Teaching the child the concept of what it learns

Pär SegerdahlIt is natural to think that a child, who learns to speak, learns precisely that: simply to speak. And a child who learns addition learns precisely that: simply to add.

But is speaking “simply speaking” and is adding “simply adding”?

Imagine a very young child who is beginning to say what its parents recognize as the word “mummy.” The parents probably respond, enthusiastically:

  • “Oh, you said mummy!”

By repeating “mummy,” the parents naturally assume they support the child to say mummy again. Their focus is entirely on “mummy”: on the child’s saying of “mummy” and on their repetitions of “mummy.” By encouraging the child to say “mummy” again (and more clearly), they are teaching the child to speak.

No doubt their encouraging repetitions do support the child. However, the parents didn’t merely repeat “mummy.” They also said:

  • “Oh, you said mummy!”

From the very first words a child utters, parents respond not only by repeating what the child says, but also by speaking about speaking:

  • Say daddy!”
  • “Do you want to speak to mummy?”
  • “You said you wanted cookies”
  • “Which cookie did you mean?”
  • “What’s your name?”
  • “What you said isn’t true”
  • “Don’t use that word!”

Parents’ natural attitude is that they teach the child simply to speak. But, more spontaneously, without intending or noticing it, they initiate the child into the notions of speaking. One might call this neglected dimension of teaching: the reflexive dimension. When we teach the child X, we simultaneously initiate it into the reflexive notions of X: into the concept of what it learns.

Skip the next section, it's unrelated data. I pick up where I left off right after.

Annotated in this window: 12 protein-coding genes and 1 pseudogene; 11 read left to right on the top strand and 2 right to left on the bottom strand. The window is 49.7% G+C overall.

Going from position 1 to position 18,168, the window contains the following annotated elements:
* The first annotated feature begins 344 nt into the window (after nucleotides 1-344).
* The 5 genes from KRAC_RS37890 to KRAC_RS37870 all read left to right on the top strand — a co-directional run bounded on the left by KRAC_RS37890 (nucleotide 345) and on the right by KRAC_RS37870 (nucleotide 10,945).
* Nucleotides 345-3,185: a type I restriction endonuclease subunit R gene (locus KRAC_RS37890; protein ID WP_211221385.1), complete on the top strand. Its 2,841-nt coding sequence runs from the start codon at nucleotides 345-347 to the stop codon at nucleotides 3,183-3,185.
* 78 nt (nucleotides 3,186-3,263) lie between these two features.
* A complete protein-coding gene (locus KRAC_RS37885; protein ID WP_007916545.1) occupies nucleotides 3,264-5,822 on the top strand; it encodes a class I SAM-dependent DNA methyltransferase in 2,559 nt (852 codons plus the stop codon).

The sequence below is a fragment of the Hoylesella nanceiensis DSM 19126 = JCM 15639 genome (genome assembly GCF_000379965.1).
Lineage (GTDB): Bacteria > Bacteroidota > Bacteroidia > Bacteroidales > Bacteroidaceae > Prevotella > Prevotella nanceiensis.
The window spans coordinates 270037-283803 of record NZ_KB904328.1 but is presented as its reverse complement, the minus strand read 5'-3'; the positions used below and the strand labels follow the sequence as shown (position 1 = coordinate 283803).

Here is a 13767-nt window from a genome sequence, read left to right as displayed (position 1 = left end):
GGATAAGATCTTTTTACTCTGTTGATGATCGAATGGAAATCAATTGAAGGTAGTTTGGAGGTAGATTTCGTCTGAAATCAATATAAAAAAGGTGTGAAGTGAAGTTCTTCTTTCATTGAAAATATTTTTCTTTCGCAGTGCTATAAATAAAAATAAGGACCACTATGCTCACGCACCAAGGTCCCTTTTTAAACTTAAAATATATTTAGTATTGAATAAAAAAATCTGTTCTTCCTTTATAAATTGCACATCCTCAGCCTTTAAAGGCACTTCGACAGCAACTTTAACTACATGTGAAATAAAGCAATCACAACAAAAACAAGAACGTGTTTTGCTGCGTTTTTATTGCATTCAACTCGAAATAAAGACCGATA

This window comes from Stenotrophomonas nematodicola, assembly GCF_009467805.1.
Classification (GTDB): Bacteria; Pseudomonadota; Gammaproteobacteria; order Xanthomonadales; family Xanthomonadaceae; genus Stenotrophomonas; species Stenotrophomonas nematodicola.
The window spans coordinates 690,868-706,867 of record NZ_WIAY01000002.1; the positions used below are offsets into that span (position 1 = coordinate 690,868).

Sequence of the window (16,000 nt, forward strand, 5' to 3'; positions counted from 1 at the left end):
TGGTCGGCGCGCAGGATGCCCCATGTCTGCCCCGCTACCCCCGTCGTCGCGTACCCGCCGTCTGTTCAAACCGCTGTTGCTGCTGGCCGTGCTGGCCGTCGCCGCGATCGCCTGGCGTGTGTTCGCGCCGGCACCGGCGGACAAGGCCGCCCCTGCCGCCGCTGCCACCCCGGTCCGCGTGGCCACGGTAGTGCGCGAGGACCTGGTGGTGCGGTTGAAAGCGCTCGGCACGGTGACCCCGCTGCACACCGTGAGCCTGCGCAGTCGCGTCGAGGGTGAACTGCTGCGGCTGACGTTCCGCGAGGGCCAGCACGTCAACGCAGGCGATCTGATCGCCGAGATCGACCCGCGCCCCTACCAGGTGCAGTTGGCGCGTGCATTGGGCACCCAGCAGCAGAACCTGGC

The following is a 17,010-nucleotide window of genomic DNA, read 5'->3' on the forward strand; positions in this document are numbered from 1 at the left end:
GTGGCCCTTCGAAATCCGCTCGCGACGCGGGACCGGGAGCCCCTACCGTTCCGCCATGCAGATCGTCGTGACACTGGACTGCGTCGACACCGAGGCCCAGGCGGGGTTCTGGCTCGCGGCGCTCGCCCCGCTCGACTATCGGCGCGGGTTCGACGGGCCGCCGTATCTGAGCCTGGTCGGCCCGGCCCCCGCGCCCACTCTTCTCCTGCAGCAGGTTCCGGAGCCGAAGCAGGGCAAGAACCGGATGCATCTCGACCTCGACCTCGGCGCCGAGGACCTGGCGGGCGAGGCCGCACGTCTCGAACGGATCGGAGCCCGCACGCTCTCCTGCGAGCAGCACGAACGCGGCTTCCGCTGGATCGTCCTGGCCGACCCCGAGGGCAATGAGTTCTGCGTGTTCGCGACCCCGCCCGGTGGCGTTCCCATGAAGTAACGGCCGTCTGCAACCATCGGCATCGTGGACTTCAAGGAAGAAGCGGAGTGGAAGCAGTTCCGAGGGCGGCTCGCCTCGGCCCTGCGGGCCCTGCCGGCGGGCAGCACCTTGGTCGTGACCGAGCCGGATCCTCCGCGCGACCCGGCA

This should apply also to learning addition, and I assume to just about anything we learn. There is an easily neglected initiation into a reflexive dimension of what is learned.

I suppose one reason why the reflexive dimension is neglected is that it is what enables talk about what the child learns. Reflexivity draws our attention away from itself, and thus from the fact that the child not simply learns what learns, but also the concept of what it learns.

If you want to read more about reflexive practices – how they are acquired, how they practically contribute to making language what it is (said to be); how they tend to be intellectually sublimated as theories of language – I want to recommend the writings of Talbot J. Taylor.

One article by Taylor that especially clearly demonstrates the early onset of reflexive language use in children  is:

Taylor’s work on reflexivity challenges me to reconsider the nature of philosophy. For philosophy seems to be concerned with the kind of notions we fail to notice we initiate children into, when we say, “You said mummy!”

Philosophy is “about” what we don’t notice we learn as children.

Pär Segerdahl

Minding our language - the Ethics Blog

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